FIGS. 7 and 8 are top plan and side views respectively of the structure of FIG. 6 taken along arrows B and C respectively of FIG. 6;
FIG. 9 is a top view of one of the rail mounting structures of FIG. 6;
FIG. 10 is a detailed side view of the structure of FIG. 9;
FIG. 11 is a detailed schematic view of the duct portion means of FIG. 6; and
FIGS. 12A through 12D are schematic showings of different sets of ductwork pieces which may be assembled according to the present invention.
Exemplary apparatus for effecting interlocking of edge configurations of ductwork pieces to form a completed duct according to the present invention is illustrated schematically in FIG. 1. It is to be understood that the drawings only provide schematic illustrations of the invention, and the component parts thereof may differ in dimension and shape from those illustrated in the drawings. The apparatus for practicing the method according to the present invention basically includes a frame member 10 including a bottom frame 11, side frame members 12, and top frame members 13. Means shown generally at 14 are provided for guiding the movement of ductwork pieces to be formed into duct with respect to the frame member 10, the guiding means comprising a plurality of guide rails, each guide rail being elongated in the direction of movement of ductwork pieces with respect to the stationary frame 10. The guide rails include a first upper guide rail 22 having ends 22a and 22b thereof, a second upper guide rail 23 having ends 23a and 23b thereof, a first lower guide rail 24 having ends 24a, 24b thereof, and a second lower guide rail 25 having ends 25a and 25b thereof. The apparatus also includes roller means 16 asociated with the guiding means 14 for effecting interlocking of edge configurations of duct work pieces to form duct seams, and mounting means 18 for mounting the guide rails 22 through 25 with respect to the frame member 10.
The apparatus of FIG. 1 is adjustable to assemble duct of a wide variety of sizes, and also to make transitions as well as straight duct. The rails 22 through 25 are preferable mounted so that they are movable both horizontally and vertically with respect to the frame member 10 and with respect to each other. The mounting means 18 may comprise a plurality of generally horizontally extending screw rods 27 or the like, one associated with each end of each rail 22 through 25, and a plurality of generally vertically extending rods 28 each rod 28 connecting a corresponding end of one upper guide rail with a corresponding end of a lower guide rail. As an inspection of the drawings makes clear, the second upper guide rail 23 is disposed in generally the same horizontal plane as the first upper guide rail 22, the first lower guide rail 24 is disposed in generally the same vertical plane as the first upper guide rail 22, and the second lower guide rail 25 is disposed in generally the same vertical plane as the second upper guide rail 23 and is disposed in generally the same horizontal plane as the first lower guide rail 24. Power means 29 and 30 respectively are associated with the screws 27 and vertical rods 28. Preferably the power means 29 comprises a rotary motor for rotating a screw rod 27 and a device 31 is provided for translating rotary motion of the screw rod 27 into reciprocal movement of a rod 28 attached to a pair of devices 31. The structure 31 can be any conventional device for effecting this function such as the traveling nut shown in U.S. Pat. No. 3,745,840. The power means 30 may comprise a hydraulic cylinder or the like which is capable of moving a rail into a given position and holding it securely in that position. Preferably, enough structures 27, 28, 29, 30 and 31 are provided so that each end of each rail is movable with respect to each end of each other rail. In this way, not only can the rails adapt to accommodate and form ducts of a wide variety of sizes, transitions can also be formed therewith. All of the power means 29, 30 can be connected up to a common control means 32 as shown schematically in FIG. 1. [It is noted that in FIG. 1, for the sake of clarity, only some of the means 29, 30 have been illustrated as connected up to the control means 32 although in practice all of the means 29, 30 would be operatively connected to the control means 32 and/or synchronized.] The means 32 may comprise a conventional industrial computer or the like.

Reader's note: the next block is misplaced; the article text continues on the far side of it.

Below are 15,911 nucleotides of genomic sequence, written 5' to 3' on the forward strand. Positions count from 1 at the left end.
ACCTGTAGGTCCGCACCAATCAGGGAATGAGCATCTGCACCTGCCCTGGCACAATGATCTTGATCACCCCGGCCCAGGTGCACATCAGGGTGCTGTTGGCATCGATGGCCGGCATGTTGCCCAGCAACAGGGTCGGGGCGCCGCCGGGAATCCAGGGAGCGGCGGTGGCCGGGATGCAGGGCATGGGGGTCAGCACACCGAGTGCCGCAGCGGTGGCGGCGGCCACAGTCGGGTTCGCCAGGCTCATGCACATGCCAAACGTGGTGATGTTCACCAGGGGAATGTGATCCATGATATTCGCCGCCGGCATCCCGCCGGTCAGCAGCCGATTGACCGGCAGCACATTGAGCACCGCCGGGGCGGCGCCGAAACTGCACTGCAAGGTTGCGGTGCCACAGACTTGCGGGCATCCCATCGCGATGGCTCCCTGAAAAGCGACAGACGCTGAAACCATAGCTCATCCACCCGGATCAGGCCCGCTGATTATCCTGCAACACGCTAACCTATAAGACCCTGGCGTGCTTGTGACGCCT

Conventional duct normally has a pittsburgh edge configuration so that the roller means 16 will effect bending of an upstanding portion of the Pittsburgh lock to effect the interlock. The rollers may also be useful with snap lock duct connections, however, in such cases snapping the ductwork pieces together. Exemplary roller means 16 that are utilizable according to the present invention are shown schematically in FIG. 2 including a first roller 34, a second roller 35, a third roller 36, and a fourth roller 37. Roller means 16 need not be associated with each guide rail 22 through 25, but only as many roller means 16 are provided as is necessary to effect fabrication of the particular duct work pieces that are to be assembled to form the duct. Exemplary duct work piece configurations that may be assembled into ducts according to the teachings of the present invention are ilustrated in FIGS. 12A through 12D, including two different types of two-piece configurations, a three-piece configuration, and a four-piece configuration. Other ductwork piece configurations could also be assembled according to the present invention.